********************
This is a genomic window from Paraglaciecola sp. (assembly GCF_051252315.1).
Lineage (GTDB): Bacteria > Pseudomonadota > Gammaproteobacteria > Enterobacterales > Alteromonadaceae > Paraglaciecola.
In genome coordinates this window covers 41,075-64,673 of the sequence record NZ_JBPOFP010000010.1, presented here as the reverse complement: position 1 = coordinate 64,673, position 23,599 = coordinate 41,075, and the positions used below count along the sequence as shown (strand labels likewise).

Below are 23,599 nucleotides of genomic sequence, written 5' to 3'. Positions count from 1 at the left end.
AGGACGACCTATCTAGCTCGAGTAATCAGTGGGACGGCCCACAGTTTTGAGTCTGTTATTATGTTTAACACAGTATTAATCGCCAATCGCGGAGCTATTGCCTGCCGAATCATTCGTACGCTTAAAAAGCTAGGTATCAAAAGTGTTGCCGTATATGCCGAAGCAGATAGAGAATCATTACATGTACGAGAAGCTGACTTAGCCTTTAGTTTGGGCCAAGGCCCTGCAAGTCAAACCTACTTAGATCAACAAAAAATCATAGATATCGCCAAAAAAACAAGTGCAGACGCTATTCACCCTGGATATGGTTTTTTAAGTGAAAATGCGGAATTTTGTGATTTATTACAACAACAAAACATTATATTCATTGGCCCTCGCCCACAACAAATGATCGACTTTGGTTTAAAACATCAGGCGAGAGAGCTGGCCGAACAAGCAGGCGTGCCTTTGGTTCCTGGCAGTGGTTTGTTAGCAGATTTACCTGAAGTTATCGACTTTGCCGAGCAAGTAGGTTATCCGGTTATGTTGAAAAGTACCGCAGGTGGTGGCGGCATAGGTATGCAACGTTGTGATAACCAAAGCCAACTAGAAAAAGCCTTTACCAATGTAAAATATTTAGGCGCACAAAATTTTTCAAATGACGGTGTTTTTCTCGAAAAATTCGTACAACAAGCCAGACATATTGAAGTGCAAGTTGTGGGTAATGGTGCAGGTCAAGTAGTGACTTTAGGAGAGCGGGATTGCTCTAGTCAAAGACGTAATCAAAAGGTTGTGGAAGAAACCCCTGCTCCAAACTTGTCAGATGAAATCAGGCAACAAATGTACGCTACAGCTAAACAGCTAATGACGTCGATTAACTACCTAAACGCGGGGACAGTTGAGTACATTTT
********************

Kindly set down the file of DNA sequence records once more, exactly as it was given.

This is a genomic window from Paraglaciecola sp. (assembly GCF_051252315.1).
Lineage (GTDB): Bacteria > Pseudomonadota > Gammaproteobacteria > Enterobacterales > Alteromonadaceae > Paraglaciecola.
In genome coordinates this window covers 41,075-64,673 of the sequence record NZ_JBPOFP010000010.1, presented here as the reverse complement: position 1 = coordinate 64,673, position 23,599 = coordinate 41,075, and the positions used below count along the sequence as shown (strand labels likewise).

Below are 23,599 nucleotides of genomic sequence, written 5' to 3'. Positions count from 1 at the left end.
AGGACGACCTATCTAGCTCGAGTAATCAGTGGGACGGCCCACAGTTTTGAGTCTGTTATTATGTTTAACACAGTATTAATCGCCAATCGCGGAGCTATTGCCTGCCGAATCATTCGTACGCTTAAAAAGCTAGGTATCAAAAGTGTTGCCGTATATGCCGAAGCAGATAGAGAATCATTACATGTACGAGAAGCTGACTTAGCCTTTAGTTTGGGCCAAGGCCCTGCAAGTCAAACCTACTTAGATCAACAAAAAATCATAGATATCGCCAAAAAAACAAGTGCAGACGCTATTCACCCTGGATATGGTTTTTTAAGTGAAAATGCGGAATTTTGTGATTTATTACAACAACAAAACATTATATTCATTGGCCCTCGCCCACAACAAATGATCGACTTTGGTTTAAAACATCAGGCGAGAGAGCTGGCCGAACAAGCAGGCGTGCCTTTGGTTCCTGGCAGTGGTTTGTTAGCAGATTTACCTGAAGTTATCGACTTTGCCGAGCAAGTAGGTTATCCGGTTATGTTGAAAAGTACCGCAGGTGGTGGCGGCATAGGTATGCAACGTTGTGATAACCAAAGCCAACTAGAAAAAGCCTTTACCAATGTAAAATATTTAGGCGCACAAAATTTTTCAAATGACGGTGTTTTTCTCGAAAAATTCGTACAACAAGCCAGACATATTGAAGTGCAAGTTGTGGGTAATGGTGCAGGTCAAGTAGTGACTTTAGGAGAGCGGGATTGCTCTAGTCAAAGACGTAATCAAAAGGTTGTGGAAGAAACCCCTGCTCCAAACTTGTCAGATGAAATCAGGCAACAAATGTACGCTACAGCTAAACAGCTAATGACGTCGATTAACTACCTAAACGCGGGGACAGTTGAGTACATTTT